A Strive for Reconciliation
Throughout the months of January and February, we have been focusing at GRCMS on how God calls us to reconcile through all things. Last week in chapel, Mr. Julian Newman spoke to us about what it means to handle the truth. He helped us look back at our history as a country with a lens of racial reconciliation.
Today this has made me think more deeply about forgiveness versus reconciliation. What is the difference between the two? God calls us to confess our sins toward each other, to pray for our brothers and sisters, and to restore our relationships with one another. Not only are we to forgive each other, but we are also to reconcile. Reconciliation involves forgiveness but goes far beyond. When I forgive someone, there is no guarantee that we will have a restored friendship. True reconciliation, however, INCLUDES a restored relationship. It indeed requires both parties to come to the table and be willing to participate in restoring the relationship.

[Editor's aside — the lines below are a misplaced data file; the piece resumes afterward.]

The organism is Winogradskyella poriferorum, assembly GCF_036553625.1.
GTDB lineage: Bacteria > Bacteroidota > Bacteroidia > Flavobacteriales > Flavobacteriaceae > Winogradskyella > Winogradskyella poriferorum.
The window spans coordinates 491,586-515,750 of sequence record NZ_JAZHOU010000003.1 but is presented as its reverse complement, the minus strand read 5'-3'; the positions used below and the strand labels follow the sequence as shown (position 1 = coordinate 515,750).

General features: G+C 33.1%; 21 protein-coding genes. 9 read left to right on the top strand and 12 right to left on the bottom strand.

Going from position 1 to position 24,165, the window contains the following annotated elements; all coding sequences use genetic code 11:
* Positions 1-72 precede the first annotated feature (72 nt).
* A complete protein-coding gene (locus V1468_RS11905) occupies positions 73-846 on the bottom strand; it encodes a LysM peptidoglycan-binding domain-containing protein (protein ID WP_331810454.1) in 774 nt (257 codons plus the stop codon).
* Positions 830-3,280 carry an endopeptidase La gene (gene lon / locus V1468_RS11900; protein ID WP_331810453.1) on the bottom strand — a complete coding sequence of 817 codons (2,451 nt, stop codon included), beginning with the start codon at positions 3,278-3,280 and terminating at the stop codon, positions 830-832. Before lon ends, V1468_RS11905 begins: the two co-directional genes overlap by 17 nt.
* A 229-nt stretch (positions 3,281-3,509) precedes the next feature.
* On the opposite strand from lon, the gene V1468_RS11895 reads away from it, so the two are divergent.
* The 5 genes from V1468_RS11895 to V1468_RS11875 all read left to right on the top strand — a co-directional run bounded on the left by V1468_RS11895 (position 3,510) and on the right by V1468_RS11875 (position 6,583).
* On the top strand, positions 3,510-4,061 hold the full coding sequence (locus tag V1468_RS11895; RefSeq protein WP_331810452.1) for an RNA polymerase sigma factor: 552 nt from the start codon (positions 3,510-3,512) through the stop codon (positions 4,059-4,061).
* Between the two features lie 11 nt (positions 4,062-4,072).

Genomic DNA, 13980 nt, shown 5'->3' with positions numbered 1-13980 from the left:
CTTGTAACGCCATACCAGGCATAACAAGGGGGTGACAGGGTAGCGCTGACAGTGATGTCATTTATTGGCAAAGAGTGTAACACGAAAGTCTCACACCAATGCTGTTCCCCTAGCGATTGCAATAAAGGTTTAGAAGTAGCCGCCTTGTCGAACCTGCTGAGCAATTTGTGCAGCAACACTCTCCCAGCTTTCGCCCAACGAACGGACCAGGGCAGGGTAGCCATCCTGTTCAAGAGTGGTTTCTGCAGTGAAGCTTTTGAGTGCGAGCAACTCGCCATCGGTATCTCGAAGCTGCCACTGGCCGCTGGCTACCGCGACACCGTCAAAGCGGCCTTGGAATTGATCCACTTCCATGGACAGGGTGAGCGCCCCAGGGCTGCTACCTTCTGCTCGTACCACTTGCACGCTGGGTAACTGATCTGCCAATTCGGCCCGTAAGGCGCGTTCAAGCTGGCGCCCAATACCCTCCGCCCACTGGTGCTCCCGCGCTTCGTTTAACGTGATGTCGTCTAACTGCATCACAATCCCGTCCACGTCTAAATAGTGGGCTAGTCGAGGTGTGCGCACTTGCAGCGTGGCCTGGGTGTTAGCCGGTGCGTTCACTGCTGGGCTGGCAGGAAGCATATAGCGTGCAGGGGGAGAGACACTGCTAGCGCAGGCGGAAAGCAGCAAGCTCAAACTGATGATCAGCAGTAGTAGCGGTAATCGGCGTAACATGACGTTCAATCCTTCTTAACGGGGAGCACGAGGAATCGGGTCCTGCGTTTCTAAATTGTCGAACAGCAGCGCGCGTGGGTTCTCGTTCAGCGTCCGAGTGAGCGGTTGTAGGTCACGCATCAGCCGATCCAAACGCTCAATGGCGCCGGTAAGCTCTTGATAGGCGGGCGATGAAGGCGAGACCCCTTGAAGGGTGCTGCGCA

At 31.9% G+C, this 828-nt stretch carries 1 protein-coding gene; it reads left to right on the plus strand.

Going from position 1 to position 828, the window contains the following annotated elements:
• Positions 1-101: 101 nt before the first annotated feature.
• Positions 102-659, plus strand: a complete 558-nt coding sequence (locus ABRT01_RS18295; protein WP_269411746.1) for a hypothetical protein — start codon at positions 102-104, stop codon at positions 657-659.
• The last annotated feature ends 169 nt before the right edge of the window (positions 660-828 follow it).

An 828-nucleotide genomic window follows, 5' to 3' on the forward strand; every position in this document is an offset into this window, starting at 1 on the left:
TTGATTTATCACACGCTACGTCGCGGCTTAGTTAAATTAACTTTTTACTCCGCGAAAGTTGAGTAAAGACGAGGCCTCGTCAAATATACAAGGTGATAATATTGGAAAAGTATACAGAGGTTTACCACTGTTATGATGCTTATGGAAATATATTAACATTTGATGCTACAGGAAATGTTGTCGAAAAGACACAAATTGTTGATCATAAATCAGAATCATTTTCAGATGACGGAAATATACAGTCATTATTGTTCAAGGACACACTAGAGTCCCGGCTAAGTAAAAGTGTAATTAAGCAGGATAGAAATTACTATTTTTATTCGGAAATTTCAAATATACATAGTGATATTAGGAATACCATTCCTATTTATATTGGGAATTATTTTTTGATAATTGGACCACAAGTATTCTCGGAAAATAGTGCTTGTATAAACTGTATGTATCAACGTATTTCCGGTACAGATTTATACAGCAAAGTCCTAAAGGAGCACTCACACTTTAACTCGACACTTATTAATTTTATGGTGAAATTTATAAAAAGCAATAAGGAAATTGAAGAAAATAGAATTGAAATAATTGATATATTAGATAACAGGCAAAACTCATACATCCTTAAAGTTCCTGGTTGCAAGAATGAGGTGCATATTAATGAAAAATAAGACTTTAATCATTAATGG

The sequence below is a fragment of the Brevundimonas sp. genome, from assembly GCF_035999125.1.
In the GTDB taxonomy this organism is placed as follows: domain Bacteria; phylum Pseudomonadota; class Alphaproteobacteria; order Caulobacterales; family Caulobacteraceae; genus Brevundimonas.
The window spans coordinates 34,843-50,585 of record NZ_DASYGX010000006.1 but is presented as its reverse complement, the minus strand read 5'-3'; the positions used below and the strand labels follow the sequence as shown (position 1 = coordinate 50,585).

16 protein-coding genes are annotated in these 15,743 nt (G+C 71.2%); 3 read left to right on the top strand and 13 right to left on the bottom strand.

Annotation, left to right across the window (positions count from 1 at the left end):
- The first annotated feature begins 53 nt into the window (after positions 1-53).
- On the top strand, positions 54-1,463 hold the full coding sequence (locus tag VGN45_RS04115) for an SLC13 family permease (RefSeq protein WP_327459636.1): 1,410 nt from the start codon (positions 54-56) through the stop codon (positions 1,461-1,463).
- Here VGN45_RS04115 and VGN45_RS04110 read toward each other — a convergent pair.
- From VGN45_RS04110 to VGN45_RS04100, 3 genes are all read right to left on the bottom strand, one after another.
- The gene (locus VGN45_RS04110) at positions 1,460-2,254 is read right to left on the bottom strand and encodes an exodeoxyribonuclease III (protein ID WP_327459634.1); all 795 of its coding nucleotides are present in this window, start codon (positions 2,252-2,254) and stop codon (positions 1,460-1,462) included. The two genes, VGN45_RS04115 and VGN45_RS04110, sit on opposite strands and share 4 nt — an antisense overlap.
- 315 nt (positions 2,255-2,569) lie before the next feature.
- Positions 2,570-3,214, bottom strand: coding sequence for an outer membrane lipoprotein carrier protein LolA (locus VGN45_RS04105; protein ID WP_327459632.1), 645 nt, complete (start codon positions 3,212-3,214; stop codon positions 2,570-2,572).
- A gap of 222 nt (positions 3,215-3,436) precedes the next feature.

It is my prayer that we can strive for reconciliation in all areas of life. Our middle school staff and teachers work with students to model and encourage them to not only see areas where reconciliation needs to take place, but also how to move forward in the act of reconciliation.
2 Corinthians 5:18-21 All this is from God, who reconciled us to himself through Christ and gave us the ministry of reconciliation: that God was reconciling the world to himself in Christ, not counting people’s sins against them. And he has committed to us the message of reconciliation. We are therefore Christ’s ambassadors, as though God were making his appeal through us. We implore you on Christ’s behalf: Be reconciled to God. God made him who had no sin to be sin for us so that in him we might become the righteousness of God.